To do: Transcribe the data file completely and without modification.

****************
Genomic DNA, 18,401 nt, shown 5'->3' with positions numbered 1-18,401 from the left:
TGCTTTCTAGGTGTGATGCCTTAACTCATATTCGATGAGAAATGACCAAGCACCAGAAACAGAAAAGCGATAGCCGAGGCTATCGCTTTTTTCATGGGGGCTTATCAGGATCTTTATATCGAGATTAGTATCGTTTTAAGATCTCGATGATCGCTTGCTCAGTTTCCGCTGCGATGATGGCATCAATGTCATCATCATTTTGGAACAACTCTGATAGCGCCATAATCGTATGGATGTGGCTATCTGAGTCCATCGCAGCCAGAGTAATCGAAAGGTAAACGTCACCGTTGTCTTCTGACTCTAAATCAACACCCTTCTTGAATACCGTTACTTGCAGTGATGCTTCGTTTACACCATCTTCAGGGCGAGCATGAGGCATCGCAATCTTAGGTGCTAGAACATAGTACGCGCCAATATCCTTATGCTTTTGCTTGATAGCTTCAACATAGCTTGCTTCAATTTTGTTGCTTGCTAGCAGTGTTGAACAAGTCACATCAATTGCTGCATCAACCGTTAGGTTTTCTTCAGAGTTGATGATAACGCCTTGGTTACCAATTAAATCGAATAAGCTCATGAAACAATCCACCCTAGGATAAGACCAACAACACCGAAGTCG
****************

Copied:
Genomic DNA, 18,401 nt, shown 5'->3' with positions numbered 1-18,401 from the left:
TGCTTTCTAGGTGTGATGCCTTAACTCATATTCGATGAGAAATGACCAAGCACCAGAAACAGAAAAGCGATAGCCGAGGCTATCGCTTTTTTCATGGGGGCTTATCAGGATCTTTATATCGAGATTAGTATCGTTTTAAGATCTCGATGATCGCTTGCTCAGTTTCCGCTGCGATGATGGCATCAATGTCATCATCATTTTGGAACAACTCTGATAGCGCCATAATCGTATGGATGTGGCTATCTGAGTCCATCGCAGCCAGAGTAATCGAAAGGTAAACGTCACCGTTGTCTTCTGACTCTAAATCAACACCCTTCTTGAATACCGTTACTTGCAGTGATGCTTCGTTTACACCATCTTCAGGGCGAGCATGAGGCATCGCAATCTTAGGTGCTAGAACATAGTACGCGCCAATATCCTTATGCTTTTGCTTGATAGCTTCAACATAGCTTGCTTCAATTTTGTTGCTTGCTAGCAGTGTTGAACAAGTCACATCAATTGCTGCATCAACCGTTAGGTTTTCTTCAGAGTTGATGATAACGCCTTGGTTACCAATTAAATCGAATAAGCTCATGAAACAATCCACCCTAGGATAAGACCAACAACACCGAAGTCG